The Rt. Rev. William Swing


Bishop William Swing was born in Huntington, West Virginia in 1936. He grew up involved with a sense of awe towards the outdoors, and his appreciation of the majesty of nature would inform his faith in the coming decades. As he grew, this emphasis on the lived experience of people would be an important part of his ministry. He pursued his undergraduate at Kenyon College and graduated in 1958.

He returned nearer to his home state for his Master of Divinity degree, which he received from Virginia Theological Seminary and was ordained in the Episcopal Church in 1961, the same year that he would marry his wife Mary. After his ordination, he became the curate at St. Matthew's Church in Wheeling, West Virginia, ministering to a primarily working class parish. From 1963 until 1969 he would be the vicar of two separate churches in West Virginia: St. Thomas in Weirton, and St. Matthew’s in Chester. In 1969, he was called to be the rector at St. Columba's Church in Washington D.C., where he would be the priest for ten years. Although this would be a great change of scenery for him, he was able to adapt to a very set of parishioners through listening and paying attention to the lives of his congregants.

In 1979, he was elected to become the next Bishop of the Diocese of California. Bishop Swing had by his own admission never had a conversation with an out LGBT person before coming to California, and so he began his ministry to the California LGBT populace by listening. He recalled the skills that he had used to understand workers in West Virginia and government workers in Washington D.C., the ability to listen to a person's life experience. His outreach to the LGBT populace of his diocese began early. In 1981 he and two priests began what was called the “Parsonage on Pentecost,” a way of teaching the people in the Castro neighborhood to be ministers to each other. By beginning this ministry, Bishop Swing was also able to interact and learn about the lives of the LGBT people that he was ministering with.

After several months of working in the Castro, Bishop Swing had a revelatory moment. Many of the LGBT residents of San Francisco were not originally from the area, and the reason that they lived in enclaves like the Castro was because of the harm done to them by Christian families. He began to see the necessity of places like San Francisco as a testament to the inability of Christian communities and parents to love and accept their children as God did. This realization led Bishop Swing to see his LGBT congregants not as a mission or as a political tool, but as people in need of pastoral care that was not given to them by many other Christians.

Part of this was treating his LGBT congregants like he treated his heterosexual congregants, which extended even to ordination. Although many on the Standing Committees that interview applicants to ordination were upset by this, Swing was able to open the ordination process to many gay and lesbian people who otherwise would not have been able to become ordained in the Episcopal Church. By the end of his tenure, Bishop Swing had ordained more gay- and lesbian-identified clergy than any other bishop in the two-thousand-year history of the Christian Church.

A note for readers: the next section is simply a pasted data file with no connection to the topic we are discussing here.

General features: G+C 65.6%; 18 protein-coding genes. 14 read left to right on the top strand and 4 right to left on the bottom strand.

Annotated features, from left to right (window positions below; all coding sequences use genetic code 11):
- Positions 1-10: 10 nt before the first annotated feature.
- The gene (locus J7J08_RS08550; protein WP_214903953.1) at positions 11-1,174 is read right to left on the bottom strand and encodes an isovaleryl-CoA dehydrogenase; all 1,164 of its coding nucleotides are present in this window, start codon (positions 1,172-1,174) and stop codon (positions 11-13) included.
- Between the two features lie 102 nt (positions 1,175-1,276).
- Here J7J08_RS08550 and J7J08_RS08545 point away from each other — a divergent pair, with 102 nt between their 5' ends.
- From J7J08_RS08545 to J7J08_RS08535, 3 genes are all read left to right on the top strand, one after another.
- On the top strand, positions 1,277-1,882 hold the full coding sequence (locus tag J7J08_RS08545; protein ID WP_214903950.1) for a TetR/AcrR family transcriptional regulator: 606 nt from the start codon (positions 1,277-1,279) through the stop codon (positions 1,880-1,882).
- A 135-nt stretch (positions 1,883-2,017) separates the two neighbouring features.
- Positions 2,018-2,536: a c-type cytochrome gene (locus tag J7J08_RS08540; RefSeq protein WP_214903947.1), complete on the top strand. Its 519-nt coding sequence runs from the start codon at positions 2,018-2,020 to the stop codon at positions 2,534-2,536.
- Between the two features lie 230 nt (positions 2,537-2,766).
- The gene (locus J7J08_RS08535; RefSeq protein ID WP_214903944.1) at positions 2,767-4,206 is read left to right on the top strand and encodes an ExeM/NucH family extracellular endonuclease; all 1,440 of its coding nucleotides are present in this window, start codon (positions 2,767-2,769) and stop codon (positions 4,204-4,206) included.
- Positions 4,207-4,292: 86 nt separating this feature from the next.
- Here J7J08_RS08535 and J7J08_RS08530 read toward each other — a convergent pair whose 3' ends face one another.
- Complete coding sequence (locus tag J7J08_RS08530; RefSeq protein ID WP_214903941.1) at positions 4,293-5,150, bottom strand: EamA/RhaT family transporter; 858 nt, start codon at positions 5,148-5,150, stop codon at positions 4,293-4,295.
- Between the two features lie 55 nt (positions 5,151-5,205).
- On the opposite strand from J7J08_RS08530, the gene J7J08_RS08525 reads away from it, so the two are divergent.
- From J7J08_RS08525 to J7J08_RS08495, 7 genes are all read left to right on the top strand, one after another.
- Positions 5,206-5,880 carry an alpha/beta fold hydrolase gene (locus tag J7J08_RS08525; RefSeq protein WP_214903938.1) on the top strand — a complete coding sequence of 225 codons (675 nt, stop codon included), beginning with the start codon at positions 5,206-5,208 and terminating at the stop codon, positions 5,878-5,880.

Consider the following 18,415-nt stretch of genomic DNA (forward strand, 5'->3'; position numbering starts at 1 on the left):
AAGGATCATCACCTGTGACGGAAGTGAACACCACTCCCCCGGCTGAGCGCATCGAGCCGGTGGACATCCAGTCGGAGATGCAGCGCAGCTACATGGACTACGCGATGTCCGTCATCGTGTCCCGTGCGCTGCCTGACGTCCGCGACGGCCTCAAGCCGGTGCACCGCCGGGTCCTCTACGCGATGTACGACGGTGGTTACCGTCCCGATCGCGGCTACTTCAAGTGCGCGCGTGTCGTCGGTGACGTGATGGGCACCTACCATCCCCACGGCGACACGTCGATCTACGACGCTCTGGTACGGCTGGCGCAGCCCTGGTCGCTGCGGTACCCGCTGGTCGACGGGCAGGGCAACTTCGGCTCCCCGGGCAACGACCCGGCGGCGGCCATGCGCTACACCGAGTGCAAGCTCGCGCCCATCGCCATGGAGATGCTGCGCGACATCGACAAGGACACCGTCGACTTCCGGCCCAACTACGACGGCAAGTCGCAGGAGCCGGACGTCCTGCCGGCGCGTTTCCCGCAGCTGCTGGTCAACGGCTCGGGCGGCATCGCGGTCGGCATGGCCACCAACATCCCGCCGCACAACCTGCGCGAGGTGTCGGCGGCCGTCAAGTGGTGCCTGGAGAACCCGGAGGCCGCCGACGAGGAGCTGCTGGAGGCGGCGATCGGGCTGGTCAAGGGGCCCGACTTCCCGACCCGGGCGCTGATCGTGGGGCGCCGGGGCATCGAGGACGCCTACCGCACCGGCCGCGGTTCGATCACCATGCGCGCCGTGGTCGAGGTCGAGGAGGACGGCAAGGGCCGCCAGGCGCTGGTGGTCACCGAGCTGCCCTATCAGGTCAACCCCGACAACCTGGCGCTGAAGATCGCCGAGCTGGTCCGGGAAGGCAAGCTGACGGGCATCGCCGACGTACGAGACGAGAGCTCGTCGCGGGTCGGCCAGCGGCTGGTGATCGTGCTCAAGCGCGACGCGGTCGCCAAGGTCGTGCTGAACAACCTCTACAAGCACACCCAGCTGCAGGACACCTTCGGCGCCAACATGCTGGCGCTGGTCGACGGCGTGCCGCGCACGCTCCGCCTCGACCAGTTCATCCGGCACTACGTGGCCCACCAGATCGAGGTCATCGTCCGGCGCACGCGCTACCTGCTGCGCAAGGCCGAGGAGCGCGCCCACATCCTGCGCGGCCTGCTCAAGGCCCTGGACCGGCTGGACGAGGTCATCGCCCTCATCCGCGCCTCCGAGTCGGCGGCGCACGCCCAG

His ministry changed a great deal during the AIDS crisis, which particularly hit California's LGBT population. Working with many congregations that lost a great deal of members to the disease, Swing became even more convinced that what was important in his calling to his LGBT congregants was the emphasis on their human dignity. He began the Episcopal Sanctuary in 1983, housing 40 people within Grace Cathedral. This would eventually grow to become a part of Episcopal Community Services that houses 2,000 people in the downtown San Francisco area. From 1985 until 2004, he also served as a member of the board of the American Foundation for AIDS Research. He did not see himself as someone trying to push a liberal agenda, rather he wanted for the LGBT people he met and ministered to to be given the same dignity as everyone else.

In 2000, Swing also became a leader in interfaith dialogue by beginning the United Religions Initiative, which was intended to be a religious parallel to the United Nations. He is also the author of Building Wisdom’s House (1997), co-authored with Rabbi Stephen Pearce, John Schlegel, S.J., and Bonnie Menes, The Coming United Religions (1998), and A Swing with a Crosier (1999).

(This biographical statement provided by Bishop William Swing, edited by Joel Layton)

Biography Date: April, 2012

Additional Resources



Episcopal Church | AIDS | Ally | Author/editor | Clergy Activist | California | San Francisco | Swing, William


“The Rt. Rev. William Swing | Profile”, LGBTQ Religious Archives Network, accessed July 21, 2024, https://lgbtqreligiousarchives.org/profiles/william-swing.


“On 23 April 1987 Bill Swing accompanied by his wife Mary arrived in London at my invitation on behalf of the Ministers’ Group which was attempting to meet the challenges of HIV/AIDS. He spoke to many groups of clergy and lay people, did press conferences, broadcasts and presided over a Service of Healing. He also met the bishops of London and Southwark who were woefully ignorant of the subject. He stayed at my home and they were a delight to be with. Many people benefitted from his experiences in California. I asked him about his fellow bishops and he said, "Sometimes I want to say to them that God became man, why don’t you try it?"”
 – as remembered by Malcolm Johnson on October 22, 2016

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